From a credit management perspective, the following issues arise:
As energy price increases directly affect consumers and product price increases due to energy costs in production, for example, the general consumer climate is dampened. In this area, the sales expectations of companies are to be estimated conservatively. In particular, companies that have operated with positive results close to the break-even point in the retail and production of consumer goods could thus find themselves in the red. This needs to be examined.
Energy cost-intensive companies also must cope with significantly increased cost pools. If this cannot be passed on via the price, then the company quickly enters the loss zone with a corresponding outflow of liquidity. Although KfW loans can be used to secure liquidity, they increase debt and the long-term interest burden. These strains also need to be closely examined in terms of cash flow.
One possible strategy for companies that are energy-intensive in some areas would be to scale back production, although this would lead to a loss of sales. The extent to which fixed costs are then retained must also be critically scrutinized. Secondary effects are product shortages on markets, which can have further consequences for intermediate products.
In all these investigations, it must be considered that in the long-term energy costs will certainly remain at a significantly higher level than prior to the sanctions and the subsequent supply restrictions.
When suspending the filing for insolvency due to over-indebtedness, the question arises as to whether this regulation applies at all. What is important in the current situation, with corresponding cost burdens associated with disbursements, is sufficient liquidity. If costs exceed revenues, then the only way to make up the difference is through loan financing. Banks will be willing to provide financing if they see clear prospects. When markets are volatile, they tend to operate cautiously. Equity to debt ratios will deteriorate, and the interest burden will rise.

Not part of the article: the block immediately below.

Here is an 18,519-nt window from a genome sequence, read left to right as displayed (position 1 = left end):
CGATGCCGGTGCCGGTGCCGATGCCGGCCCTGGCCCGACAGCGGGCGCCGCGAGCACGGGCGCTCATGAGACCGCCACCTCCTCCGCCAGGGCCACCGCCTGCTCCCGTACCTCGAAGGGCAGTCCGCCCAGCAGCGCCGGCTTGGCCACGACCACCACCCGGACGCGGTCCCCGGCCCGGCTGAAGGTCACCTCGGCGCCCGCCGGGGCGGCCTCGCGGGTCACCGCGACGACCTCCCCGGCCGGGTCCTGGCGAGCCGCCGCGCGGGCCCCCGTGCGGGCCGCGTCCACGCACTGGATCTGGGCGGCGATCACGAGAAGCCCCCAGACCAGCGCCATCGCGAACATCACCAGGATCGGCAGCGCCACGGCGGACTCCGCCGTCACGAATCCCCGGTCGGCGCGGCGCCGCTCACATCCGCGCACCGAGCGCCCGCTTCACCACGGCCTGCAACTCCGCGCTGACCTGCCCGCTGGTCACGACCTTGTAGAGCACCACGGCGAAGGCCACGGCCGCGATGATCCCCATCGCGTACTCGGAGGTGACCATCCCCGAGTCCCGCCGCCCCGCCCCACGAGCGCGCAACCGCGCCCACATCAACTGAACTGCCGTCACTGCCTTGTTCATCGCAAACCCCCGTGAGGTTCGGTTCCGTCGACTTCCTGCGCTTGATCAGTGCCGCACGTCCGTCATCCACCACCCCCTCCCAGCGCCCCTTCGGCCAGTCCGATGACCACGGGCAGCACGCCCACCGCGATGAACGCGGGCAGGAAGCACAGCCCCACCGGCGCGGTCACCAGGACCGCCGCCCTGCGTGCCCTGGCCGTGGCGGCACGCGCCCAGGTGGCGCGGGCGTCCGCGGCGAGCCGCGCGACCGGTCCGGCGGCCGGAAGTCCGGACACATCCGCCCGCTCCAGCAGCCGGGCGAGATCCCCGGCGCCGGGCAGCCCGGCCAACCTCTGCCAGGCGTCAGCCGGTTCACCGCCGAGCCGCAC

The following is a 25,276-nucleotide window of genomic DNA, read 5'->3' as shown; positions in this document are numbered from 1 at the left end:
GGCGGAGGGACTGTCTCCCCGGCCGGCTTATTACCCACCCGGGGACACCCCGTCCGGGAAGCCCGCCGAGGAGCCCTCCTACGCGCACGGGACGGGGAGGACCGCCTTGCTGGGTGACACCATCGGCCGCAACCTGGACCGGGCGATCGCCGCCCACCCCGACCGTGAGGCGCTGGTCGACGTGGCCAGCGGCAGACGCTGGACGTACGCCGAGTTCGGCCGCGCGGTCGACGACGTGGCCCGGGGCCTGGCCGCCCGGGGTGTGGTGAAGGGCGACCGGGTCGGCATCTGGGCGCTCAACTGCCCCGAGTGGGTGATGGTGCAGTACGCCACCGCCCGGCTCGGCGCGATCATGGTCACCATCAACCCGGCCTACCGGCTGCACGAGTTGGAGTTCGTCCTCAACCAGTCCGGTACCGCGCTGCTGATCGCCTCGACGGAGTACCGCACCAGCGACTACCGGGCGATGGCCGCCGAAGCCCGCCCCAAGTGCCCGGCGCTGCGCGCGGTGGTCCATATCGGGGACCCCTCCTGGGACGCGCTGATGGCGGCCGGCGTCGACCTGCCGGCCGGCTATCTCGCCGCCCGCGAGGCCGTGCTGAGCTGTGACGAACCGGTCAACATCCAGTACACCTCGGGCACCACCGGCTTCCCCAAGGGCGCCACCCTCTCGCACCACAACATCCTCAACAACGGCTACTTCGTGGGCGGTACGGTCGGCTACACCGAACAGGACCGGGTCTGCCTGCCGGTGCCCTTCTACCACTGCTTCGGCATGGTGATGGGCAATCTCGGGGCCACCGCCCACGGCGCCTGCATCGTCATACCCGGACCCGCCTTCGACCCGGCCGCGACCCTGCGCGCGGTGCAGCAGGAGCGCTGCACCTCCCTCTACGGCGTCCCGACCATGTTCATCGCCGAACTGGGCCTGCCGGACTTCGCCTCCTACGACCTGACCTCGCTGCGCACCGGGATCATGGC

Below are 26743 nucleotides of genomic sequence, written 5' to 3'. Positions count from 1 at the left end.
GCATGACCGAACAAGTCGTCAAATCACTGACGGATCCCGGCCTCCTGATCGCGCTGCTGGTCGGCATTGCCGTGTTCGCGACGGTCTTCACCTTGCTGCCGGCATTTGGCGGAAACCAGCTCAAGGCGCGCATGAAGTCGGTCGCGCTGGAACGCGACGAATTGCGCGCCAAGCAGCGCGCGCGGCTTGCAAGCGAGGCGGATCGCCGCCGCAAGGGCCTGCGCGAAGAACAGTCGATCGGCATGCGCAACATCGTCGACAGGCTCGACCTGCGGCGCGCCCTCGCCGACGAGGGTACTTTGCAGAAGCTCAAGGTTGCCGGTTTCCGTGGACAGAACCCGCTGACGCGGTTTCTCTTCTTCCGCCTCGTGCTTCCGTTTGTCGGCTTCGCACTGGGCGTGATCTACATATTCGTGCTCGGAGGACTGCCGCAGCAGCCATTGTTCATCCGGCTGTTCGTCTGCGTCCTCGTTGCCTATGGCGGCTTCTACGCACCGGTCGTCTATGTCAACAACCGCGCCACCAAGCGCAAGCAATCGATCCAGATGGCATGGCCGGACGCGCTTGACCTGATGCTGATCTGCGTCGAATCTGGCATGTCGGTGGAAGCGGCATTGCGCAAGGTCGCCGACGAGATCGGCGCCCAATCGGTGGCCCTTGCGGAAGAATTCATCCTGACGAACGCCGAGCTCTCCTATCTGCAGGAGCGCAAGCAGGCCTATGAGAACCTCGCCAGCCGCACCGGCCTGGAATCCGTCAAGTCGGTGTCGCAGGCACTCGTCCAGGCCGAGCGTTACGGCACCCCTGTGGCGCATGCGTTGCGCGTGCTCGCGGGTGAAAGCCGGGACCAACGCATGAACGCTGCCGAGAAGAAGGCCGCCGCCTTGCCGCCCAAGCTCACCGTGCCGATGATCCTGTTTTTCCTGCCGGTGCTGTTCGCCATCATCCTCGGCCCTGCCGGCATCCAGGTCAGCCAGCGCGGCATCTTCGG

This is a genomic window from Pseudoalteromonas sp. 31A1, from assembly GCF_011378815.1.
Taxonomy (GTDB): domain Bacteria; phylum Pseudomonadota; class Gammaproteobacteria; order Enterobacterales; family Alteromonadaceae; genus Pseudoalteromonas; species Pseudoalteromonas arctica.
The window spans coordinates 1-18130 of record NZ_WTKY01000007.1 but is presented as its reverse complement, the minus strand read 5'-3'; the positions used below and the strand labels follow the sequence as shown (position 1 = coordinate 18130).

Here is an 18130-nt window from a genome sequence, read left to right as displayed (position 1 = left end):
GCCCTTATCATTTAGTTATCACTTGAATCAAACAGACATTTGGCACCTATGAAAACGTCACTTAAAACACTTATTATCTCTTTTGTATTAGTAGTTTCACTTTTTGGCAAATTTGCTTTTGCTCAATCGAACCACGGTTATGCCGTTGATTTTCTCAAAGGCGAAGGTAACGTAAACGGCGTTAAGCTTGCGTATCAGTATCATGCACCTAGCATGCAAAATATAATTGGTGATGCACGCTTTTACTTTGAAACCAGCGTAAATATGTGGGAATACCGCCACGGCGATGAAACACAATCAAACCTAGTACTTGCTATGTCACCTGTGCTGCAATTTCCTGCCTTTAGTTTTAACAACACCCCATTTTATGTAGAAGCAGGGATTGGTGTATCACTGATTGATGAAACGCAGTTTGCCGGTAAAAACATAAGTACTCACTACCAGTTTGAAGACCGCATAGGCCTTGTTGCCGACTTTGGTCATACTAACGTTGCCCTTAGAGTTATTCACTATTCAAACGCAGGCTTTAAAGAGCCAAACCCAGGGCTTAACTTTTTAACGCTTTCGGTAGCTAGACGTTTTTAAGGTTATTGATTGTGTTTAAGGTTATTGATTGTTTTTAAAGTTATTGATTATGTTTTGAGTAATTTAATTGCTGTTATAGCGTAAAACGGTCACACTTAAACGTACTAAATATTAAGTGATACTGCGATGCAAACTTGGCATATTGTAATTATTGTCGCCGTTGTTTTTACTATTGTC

In principle, credit management should monitor very closely companies whose ratings were not good even before the Ukraine war and whose liquidity situation was also tight. Likewise, companies in sectors with energy-intensive production should be monitored more closely. If production losses occur in these sectors, e.g., for intermediate products, then the companies affected in the value chain should be analyzed.
This involves simulation calculations based on annual financial statements and close observation of the companies' own payment experiences. If possible, external payment experiences should be considered. A well-structured credit management will master this and can effectively support sales. Likewise, to secure good sales.